Personal relationships can be a difficult thing to navigate for all people, but particularly for some breast cancer survivors. Some women who are already married at the time of their diagnosis have fears that their relationship with their spouse will change, and others who are not married fear that dating will become much more difficult. Trust and honesty are fundamental to every relationship. Being able to maintain or create open and honest communication will be important for both of you. You are the only person who knows how you’re feeling physically and emotionally.
Those women with a spouse or partner may notice that a diagnosis of breast cancer will either strengthen your relationship or cause tension. Talking to your spouse about how you’re doing and helping them figure out how involved they want to be in your journey can help them to understand your needs. Some couples may need some help in the form of counseling, and support services for Alabama can be found HERE.
Fears about body image, sexuality, and sexual changes may top the list of concerns for some women. Losing your hair during treatment can be very distressing, but learning to cope for this short period of time by utilizing head scarves (LIKE FROM HOPE SCARVES) or wigs can be helpful (you can get wigs from your local American Cancer Society or see our Personal Services resources for other options). Getting used to how your breasts look and feel now can be a little harder. If you had a lumpectomy you might notice small changes. Those who have a mastectomy or bilateral mastectomy and are either undergoing or forgoing reconstruction may have more changes to get used to (Here's a link to a blog about not getting reconstruction as well as some additional information about Reconstruction). Allowing yourself and your partner to grieve the losses (even the temporary ones) is a step some women have a hard time with.
Sexual changes and sexuality in general may be a harder change to cope with. Taking it slowly when resuming sexual contact with your partner may be helpful. Find out what makes you more comfortable. Some women have said that wearing a bra during sexual contact helped to ease discomfort in their breast or chest area, while others feel much better wearing nothing. Vaginal dryness is a common complaint for many women after chemotherapy and anti-hormonal therapy. Using water based lubricants such as Astroglide, Replens, or Me Again can help. Additionally many women find relief using Estrace Cream or the Estring, which contain a hormone, but have not been linked to any breast cancer recurrence because they act locally on the vaginal tissue. Talk to your oncologist about this, as your dosing will be different than a woman without a history of breast cancer.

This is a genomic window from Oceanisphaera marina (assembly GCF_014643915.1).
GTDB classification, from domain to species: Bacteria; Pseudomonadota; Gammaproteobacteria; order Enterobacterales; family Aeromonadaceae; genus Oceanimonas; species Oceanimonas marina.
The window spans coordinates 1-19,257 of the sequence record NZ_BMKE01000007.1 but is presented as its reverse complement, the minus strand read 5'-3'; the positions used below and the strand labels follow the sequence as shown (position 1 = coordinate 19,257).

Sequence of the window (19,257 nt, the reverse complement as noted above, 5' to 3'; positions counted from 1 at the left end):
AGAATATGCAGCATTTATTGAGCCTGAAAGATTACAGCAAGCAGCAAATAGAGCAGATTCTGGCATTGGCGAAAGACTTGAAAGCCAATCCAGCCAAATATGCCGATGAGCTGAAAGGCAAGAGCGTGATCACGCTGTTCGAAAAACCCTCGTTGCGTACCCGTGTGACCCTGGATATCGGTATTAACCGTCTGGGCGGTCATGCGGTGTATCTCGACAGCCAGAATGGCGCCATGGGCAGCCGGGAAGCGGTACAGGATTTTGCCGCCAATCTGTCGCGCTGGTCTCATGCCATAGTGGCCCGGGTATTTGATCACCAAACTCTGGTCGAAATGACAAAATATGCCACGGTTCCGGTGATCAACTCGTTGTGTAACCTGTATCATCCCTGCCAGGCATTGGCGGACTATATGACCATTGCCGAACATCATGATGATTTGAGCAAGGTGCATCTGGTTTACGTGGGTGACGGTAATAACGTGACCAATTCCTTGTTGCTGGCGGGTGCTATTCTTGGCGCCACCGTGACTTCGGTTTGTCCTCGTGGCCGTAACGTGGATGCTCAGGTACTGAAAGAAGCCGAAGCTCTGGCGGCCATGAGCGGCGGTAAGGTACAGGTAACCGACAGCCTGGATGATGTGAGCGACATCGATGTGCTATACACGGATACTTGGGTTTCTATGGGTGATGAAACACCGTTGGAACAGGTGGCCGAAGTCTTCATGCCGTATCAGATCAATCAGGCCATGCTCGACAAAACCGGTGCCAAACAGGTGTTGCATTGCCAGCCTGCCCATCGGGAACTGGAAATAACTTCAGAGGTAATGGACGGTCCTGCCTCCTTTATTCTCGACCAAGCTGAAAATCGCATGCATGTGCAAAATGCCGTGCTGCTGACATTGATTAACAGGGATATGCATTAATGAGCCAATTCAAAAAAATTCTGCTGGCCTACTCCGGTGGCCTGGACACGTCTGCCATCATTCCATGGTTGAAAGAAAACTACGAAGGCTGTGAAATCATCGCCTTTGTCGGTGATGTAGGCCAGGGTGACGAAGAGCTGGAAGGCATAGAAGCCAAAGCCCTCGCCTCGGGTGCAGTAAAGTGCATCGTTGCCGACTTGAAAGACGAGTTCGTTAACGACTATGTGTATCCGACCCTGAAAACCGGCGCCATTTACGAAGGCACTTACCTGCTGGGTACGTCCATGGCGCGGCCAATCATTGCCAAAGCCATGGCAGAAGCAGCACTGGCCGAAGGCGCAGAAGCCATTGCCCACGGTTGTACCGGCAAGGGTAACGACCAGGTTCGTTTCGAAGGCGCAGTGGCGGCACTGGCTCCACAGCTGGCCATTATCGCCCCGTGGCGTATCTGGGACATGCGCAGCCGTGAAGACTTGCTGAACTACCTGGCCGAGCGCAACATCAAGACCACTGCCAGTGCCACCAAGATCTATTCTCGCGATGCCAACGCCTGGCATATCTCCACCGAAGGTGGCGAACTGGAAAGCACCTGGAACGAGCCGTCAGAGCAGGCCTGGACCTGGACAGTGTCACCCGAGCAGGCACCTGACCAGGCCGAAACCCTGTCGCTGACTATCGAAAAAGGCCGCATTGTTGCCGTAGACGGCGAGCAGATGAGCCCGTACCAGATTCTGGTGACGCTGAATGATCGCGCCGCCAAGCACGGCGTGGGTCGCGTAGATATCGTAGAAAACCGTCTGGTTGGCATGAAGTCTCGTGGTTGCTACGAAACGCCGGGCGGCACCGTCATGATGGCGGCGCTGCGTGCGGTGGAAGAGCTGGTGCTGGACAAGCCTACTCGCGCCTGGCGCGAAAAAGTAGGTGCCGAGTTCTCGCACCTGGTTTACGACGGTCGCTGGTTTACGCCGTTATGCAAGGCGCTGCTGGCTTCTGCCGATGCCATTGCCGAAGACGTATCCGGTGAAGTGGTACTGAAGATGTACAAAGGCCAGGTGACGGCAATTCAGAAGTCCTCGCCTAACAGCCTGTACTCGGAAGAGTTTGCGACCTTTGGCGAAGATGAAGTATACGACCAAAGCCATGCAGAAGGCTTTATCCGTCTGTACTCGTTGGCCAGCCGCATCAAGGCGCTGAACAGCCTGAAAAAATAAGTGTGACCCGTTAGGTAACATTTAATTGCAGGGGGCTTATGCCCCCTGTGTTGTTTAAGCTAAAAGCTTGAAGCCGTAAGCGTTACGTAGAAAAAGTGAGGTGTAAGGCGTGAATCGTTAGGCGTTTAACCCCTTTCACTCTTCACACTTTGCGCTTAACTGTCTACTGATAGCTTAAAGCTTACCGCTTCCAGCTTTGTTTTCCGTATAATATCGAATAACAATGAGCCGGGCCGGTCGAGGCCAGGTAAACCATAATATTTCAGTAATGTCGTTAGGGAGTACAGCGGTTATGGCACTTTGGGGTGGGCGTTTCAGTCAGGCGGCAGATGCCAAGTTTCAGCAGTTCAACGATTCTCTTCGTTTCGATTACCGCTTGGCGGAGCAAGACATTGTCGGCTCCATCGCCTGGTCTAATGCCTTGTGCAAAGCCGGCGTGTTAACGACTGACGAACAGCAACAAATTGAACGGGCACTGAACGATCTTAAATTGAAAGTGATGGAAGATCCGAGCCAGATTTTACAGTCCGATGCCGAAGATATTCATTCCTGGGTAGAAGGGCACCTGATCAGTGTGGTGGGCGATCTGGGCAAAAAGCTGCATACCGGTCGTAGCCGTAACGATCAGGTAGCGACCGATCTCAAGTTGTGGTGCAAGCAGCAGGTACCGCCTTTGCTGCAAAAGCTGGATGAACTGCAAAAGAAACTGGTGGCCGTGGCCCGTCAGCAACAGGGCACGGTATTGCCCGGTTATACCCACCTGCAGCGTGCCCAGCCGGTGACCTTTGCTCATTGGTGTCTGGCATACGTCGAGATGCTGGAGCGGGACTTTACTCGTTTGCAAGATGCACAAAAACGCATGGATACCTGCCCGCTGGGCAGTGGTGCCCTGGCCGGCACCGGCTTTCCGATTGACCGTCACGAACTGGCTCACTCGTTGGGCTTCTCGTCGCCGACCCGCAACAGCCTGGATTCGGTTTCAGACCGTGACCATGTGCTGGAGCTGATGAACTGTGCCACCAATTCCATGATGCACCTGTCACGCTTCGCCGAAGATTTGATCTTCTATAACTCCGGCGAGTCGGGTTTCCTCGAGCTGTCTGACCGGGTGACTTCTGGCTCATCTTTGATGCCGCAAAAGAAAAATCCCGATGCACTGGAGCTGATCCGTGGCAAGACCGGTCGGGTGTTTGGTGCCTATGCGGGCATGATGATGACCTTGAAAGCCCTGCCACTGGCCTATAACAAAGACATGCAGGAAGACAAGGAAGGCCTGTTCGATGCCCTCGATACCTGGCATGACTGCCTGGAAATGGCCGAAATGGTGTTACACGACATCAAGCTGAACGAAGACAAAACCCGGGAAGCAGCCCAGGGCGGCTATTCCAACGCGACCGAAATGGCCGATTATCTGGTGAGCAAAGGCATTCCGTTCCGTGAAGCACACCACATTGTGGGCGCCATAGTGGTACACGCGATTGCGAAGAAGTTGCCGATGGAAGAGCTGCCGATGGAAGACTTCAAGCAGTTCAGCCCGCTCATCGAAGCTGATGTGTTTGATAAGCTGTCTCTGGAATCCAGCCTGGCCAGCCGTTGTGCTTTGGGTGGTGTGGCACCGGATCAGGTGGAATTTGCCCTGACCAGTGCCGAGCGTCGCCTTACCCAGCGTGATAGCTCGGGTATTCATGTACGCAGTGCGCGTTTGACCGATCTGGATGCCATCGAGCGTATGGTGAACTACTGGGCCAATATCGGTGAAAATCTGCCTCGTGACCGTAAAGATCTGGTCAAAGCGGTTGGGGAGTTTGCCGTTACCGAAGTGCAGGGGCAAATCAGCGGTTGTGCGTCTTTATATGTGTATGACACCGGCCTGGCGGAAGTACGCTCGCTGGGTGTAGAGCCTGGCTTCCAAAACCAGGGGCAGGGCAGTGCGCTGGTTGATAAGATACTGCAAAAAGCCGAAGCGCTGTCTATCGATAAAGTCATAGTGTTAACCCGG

For spouses and partners, be patient and understanding. The woman you love is dealing with a lot of physical and emotional changes right now, and they will not go away overnight. Being there for her, helping her, offering support, and just being present and loving will go a long ways towards strengthening your relationship. If you need help dealing with your own emotions about her cancer, talk to her, and seek help from others if you need it. Men Against Breast Cancer has some information that might be useful to you.
For those of you who are single and dating, finding the right person to start a relationship with might seem overwhelming. You might find that getting to know someone and trusting them with this information might talk some time, or you might feel that you’re able to be open right away. Remember, if they can’t accept any part of your story, they’re not the right person for you.